Observer NBA writer Rick Bonnell sets the odds on whether each of five impending free agents in the Hornets’ rotation re-signs here:
Small forward Nic Batum
Circumstance: Batum was told the offense would run through him as soon as he was acquired in trade a year ago. He lived up to that responsibility, averaging 14.9 points, 6.1 rebounds and 5.8 assists. His biggest value was taking some responsibility off point guard Kemba Walker, allowing him to become more of an attacking scorer.
Impression: General manager Rich Cho has repeatedly said re-signing Batum is his top priority. Cho said he intends to meet with Batum and his agent as soon as free agency begins July 1. Based on his eight seasons in the NBA, Batum is eligible for a maximum contract in the area of $26 million a season.
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Chances of a return: 70 percent. Batum made it clear he’d like to return to play for coach Steve Clifford. The Hornets might not offer him the full max, but they have to come in with something above $20 million a season and five years of guarantees to not be in danger of losing him.
Power forward Marvin Williams
Circumstance: Williams is coming off his 11th and arguably his best NBA season. He became the Hornets’ top defender while Michael Kidd-Gilchrist was injured. He matched up with both power forwards and small forwards. He was a major threat as a 3-point shooter, particularly along the baseline, making 40 percent of his attempts. His value as a leader was obvious.
Impression: He didn’t shoot well in the playoff series against the Miami Heat last season, but Clifford attributed that to a previously-undisclosed elbow injury.
Chances of a return: 50 percent. Williams has enjoyed his two seasons as a Hornet and has family that moved to Charlotte to be near him. But he had a strong enough season that he could get offers of $10 million or more per season. Is that more than the Hornets are prepared to spend to keep him?
Point guard Jeremy Lin
Circumstance: Lin was great for the Hornets in general and Walker in particular. He proved physically strong enough to defend shooting guards and the Hornets often played Walker and Lin together down the stretch of close games. He has a knack for getting to the foul line that proved valuable in the seven-game playoff series against the Heat.
Impression: Like Batum, Lin improved the Hornets’ ballhandling and ball movement. He wasn’t a great 3-point shooter at 33.6 percent, but his drives to the rim were key in this team’s half-court offense.
Chances of a return: 40 percent. As well as Lin played, it was a foregone conclusion he’d opt out of next season on his contract to become a free agent. Lin said he enjoyed his first season in Charlotte and that money wouldn’t be the single biggest factor in where he signs. But if a team like the Nets tells him he’d start there, at a considerable raise in salary, might that not be too tempting to turn down?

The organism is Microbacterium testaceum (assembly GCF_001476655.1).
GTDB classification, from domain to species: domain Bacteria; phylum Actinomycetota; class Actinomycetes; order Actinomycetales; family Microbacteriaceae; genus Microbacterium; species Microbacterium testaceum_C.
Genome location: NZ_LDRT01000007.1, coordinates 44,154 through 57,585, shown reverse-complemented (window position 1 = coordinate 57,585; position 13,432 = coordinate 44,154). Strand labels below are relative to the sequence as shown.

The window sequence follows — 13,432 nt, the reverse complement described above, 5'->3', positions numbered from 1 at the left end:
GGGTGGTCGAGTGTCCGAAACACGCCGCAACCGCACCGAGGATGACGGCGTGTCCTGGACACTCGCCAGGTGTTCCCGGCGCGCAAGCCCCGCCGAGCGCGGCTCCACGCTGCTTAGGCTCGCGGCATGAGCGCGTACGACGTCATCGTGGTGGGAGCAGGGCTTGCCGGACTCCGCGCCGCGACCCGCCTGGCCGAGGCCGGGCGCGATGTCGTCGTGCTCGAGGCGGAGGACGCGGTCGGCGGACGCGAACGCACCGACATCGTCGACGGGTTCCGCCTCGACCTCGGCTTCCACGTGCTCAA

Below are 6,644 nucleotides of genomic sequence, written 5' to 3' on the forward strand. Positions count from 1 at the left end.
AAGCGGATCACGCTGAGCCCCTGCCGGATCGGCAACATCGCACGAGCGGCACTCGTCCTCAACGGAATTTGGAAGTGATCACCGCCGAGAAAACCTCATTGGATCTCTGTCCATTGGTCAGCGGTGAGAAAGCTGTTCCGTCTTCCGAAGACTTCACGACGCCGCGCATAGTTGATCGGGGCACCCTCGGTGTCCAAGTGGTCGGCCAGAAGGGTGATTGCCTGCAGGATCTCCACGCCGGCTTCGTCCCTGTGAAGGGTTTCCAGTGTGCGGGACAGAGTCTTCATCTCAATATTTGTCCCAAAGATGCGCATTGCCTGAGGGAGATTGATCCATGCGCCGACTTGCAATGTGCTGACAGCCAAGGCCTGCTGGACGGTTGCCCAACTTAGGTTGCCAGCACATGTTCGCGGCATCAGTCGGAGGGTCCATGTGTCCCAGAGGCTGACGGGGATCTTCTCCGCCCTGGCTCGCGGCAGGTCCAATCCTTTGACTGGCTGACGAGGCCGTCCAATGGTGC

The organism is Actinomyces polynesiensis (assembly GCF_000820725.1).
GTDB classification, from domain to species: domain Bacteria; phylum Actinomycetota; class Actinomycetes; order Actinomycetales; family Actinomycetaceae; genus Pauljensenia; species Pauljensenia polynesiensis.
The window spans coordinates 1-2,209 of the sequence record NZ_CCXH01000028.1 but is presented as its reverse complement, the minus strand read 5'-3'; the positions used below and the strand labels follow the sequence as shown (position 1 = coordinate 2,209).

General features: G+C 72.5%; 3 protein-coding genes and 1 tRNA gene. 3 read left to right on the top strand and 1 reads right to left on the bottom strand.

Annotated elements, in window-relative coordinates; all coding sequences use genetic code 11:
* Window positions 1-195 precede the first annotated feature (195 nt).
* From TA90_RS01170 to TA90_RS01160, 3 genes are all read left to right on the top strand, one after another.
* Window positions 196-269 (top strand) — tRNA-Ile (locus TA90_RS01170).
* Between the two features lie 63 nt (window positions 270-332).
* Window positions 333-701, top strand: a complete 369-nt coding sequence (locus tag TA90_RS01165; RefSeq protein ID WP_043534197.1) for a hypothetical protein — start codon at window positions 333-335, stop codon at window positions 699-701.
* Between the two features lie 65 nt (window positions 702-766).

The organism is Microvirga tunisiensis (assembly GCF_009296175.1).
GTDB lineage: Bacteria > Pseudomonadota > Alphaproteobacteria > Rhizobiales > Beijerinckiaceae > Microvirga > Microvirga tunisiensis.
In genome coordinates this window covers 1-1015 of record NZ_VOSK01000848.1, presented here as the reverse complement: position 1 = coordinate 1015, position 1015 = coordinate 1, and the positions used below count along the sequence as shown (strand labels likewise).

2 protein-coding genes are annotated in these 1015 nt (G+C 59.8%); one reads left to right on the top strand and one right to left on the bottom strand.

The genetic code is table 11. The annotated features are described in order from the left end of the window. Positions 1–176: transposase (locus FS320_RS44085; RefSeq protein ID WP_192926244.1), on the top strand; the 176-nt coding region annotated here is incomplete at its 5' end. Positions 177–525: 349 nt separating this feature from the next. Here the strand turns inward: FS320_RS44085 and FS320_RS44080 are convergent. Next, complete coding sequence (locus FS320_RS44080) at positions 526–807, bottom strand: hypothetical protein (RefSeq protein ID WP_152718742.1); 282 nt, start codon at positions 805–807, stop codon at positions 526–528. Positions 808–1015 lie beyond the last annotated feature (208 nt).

Center Al Jefferson
Circumstance: Jefferson was a breakthrough free agent signing in the summer of 2013. He finished his first season in Charlotte as third-team All-NBA. Since then he has played through various injuries and spent parts of last season as a reserve, playing behind Cody Zeller. His low-post scoring was a good fit with the second unit.
Impression: Jefferson played in 47 of 82 games last season. He missed time following knee surgery, but was more agile and effective after the procedure.
Chances of a return: 25 percent. Jefferson would very much like to stay in Charlotte to continue playing for Clifford. But he’d probably have to take a big pay cut to make that happen. He made $13.5 million last season.
Shooting guard Courtney Lee
Circumstance: The Hornets acquired him from Memphis at the trade deadline in return for P.J. Hairston, Brian Roberts and two second-round picks. That deal was a steal. He had an immediate impact at the defensive end and shot 39 percent from the 3-point line. His defense on the Heat’s Dwyane Wade was particularly important in the regular season and playoff victories in Miami.
Impression: Clifford knew Lee’s game and personality from coaching him as an assistant with the Orlando Magic. He fit in with the group immediately and told close friend Al Jefferson how much he enjoyed the selfless atmosphere in the Hornets’ locker room.
Chances of a return: 20 percent. Lee played so well that he might have priced himself outside the Hornets’ grasp. He figures to be worth between $8 million and $12 million a season in a summer when so many teams will have abundant cap room. The Hornets trading for Marco Belinelli on Thursday looked like insurance against his departure.
Bonnell: 704-358-5129; @rick_bonnell